A Thousand Years of Paradise

“We sought shade from the heat glare against the ruins to discover a massive heap of granite and twisted metal—a dark labyrinth of precipitous walls and broken masonry amidst which flowers were growing.”

All this talk of the fragility of civilisation and crumbling ruins reminds of an article I read many years ago in New Scientist magazineReturn to Paradise–’If the people flee, what will happen to the seemingly indestructible’ by Laura Spinney. The article asks the question: What would happen to London if mankind disappeared from the scene? How would our grand city look in five, fifty or five-hundred years? How long would it take nature to claim back what was once hers so that London became a sylvan paradise once again? Spinney’s vivid description made such an impression on me that I cut out and saved one of the magazine pages, a photograph of a derelict building amidst a ruined concrete-scape, and came up with a short piece of music to go with it. For a while the picture was ‘Blu-tacked’ on the wall behind my work desk, then a few years later found its way into one of the desk drawers. There it remained until only yesterday, 20 years later, when I took it out and made the scan shown above.

So it seems the seeds of the ‘The Time Machine’ musical were sown a long time ago. But then I’ve always had a fascination with abandoned towns and cities, such as Detroit and Pripyat. And so have many others, including Steve Rothery, guitarist of Marillion who devoted a whole solo album project just to Pripyat, titled ‘The Ghosts of Pripyat’. I recorded a few experimental sounds for Steve’s album in 2014. Although they were never used, I was delighted with the haunting effect achieved by simply tapping the side an old metal lampshade, a sound used by avant-garde composer Delia Derbyshire, famous for arranging and recording the theme music for the BBC television sci-fi drama ‘Doctor Who’. There’s also my homemade electronic vacuum tube ring modulator on the track too, which was specially designed and constructed for a BBC Radio 3 documentary telling the story of early electronic music composers Louis and Bebe Barron, the creators of the innovative soundscore for the 1950s sci-fi movie ‘Forbidden Planet’. And the track also showcases my old acoustic guitar. These sound effects were used to create the impression of a ruined, derelict landscape, giving a glimpse into a possible future, a world where mankind has disappeared.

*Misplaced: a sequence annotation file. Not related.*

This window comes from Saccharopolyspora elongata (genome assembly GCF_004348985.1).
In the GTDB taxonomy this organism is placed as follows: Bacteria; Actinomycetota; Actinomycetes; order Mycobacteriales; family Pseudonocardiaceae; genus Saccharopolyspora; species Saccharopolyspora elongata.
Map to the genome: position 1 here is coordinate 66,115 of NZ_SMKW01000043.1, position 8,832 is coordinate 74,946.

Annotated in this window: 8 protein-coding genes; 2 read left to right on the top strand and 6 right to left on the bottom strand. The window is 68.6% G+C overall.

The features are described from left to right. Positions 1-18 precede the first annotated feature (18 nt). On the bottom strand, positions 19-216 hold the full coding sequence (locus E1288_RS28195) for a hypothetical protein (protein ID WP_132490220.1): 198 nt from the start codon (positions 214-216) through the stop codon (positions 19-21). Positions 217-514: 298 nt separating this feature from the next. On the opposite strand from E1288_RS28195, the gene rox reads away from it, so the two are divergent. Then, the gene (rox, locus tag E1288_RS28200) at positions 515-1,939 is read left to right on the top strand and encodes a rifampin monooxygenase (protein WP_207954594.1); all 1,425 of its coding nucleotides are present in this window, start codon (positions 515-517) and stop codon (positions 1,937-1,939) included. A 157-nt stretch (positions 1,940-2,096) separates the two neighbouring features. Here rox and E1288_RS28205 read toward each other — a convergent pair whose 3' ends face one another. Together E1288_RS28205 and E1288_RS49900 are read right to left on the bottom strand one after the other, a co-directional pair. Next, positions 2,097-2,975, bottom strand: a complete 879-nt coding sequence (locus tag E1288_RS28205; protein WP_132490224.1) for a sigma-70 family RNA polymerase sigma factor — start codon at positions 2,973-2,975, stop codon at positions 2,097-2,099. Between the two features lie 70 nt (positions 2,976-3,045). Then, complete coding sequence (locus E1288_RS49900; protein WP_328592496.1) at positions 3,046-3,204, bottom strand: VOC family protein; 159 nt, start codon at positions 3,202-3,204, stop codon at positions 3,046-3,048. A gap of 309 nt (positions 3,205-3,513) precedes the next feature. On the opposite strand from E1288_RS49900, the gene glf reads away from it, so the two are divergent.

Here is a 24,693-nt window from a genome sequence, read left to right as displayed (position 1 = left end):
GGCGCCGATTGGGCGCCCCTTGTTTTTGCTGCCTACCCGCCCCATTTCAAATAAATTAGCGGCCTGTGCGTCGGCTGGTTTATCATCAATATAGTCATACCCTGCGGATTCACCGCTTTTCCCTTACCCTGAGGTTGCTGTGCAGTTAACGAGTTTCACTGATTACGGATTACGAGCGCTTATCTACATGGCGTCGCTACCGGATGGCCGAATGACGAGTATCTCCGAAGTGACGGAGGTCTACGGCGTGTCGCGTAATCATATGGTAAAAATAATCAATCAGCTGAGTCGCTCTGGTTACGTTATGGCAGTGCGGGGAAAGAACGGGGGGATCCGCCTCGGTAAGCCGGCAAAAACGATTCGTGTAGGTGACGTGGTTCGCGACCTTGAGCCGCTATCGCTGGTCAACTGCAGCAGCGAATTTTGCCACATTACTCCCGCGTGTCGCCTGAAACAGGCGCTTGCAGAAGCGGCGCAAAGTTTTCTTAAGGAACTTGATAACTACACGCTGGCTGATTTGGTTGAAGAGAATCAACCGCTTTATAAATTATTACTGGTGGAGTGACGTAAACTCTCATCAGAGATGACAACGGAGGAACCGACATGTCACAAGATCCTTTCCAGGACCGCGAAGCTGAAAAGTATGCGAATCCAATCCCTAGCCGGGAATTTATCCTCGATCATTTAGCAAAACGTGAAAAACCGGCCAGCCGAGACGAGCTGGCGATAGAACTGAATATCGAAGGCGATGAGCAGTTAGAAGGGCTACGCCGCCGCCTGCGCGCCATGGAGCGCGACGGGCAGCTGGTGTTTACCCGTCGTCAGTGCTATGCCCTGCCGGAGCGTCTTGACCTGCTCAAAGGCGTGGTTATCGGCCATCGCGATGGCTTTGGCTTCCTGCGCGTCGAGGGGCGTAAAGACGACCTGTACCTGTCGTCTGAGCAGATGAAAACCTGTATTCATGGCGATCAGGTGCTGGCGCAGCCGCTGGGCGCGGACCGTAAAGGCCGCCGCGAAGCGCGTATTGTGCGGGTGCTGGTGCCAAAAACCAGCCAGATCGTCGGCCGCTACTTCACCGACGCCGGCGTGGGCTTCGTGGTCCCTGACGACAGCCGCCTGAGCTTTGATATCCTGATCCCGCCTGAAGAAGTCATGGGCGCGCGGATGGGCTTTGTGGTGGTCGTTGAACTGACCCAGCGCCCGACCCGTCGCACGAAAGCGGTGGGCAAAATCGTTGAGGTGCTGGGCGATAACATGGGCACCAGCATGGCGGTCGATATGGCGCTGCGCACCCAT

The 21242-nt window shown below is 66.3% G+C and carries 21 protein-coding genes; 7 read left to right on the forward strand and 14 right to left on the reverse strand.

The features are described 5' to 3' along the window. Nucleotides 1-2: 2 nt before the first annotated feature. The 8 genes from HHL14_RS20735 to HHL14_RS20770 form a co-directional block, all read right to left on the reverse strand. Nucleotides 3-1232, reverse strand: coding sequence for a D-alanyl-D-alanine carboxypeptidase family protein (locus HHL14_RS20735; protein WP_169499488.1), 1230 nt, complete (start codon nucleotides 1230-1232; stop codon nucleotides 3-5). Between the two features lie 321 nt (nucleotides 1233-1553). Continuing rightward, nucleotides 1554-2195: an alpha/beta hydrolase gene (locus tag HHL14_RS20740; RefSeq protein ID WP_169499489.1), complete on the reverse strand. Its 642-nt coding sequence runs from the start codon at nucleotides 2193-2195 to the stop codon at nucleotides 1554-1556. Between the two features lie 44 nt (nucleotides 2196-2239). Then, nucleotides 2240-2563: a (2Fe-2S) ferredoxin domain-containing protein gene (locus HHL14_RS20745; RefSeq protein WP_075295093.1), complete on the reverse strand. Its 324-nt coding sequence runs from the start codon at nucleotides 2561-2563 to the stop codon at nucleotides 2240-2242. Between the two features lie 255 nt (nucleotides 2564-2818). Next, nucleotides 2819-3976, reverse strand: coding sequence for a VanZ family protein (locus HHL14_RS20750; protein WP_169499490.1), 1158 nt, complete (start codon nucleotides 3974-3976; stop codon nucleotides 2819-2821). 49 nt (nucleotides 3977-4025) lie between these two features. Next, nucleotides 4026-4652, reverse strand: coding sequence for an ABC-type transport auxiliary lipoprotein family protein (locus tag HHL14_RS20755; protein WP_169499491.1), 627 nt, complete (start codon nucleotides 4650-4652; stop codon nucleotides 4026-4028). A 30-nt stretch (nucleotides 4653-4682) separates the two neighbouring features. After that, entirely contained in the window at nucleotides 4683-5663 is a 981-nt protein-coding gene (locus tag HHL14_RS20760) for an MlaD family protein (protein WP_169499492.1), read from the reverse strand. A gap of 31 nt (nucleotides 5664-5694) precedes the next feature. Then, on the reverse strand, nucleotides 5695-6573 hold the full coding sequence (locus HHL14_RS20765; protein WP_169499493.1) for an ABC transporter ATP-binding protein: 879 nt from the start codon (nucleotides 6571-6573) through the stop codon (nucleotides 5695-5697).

There is beauty in entropy. Beauty in seeing grasses, nettles, willowherb and wild flowers growing amongst the rubble and broken masonry of a derelict industrial factory wasteland. But it’s not a wasteland when viewed from another perspective. From the perspective of nature claiming back her own it’s a serene paradise. Peace at last from all mankind’s excessive vigours in industry and the grime, litter and waste that inevitably goes along with the process of ‘civilisation’. In fact, I would argue that our civilisation is, if anything, the perfect definition of entropy.

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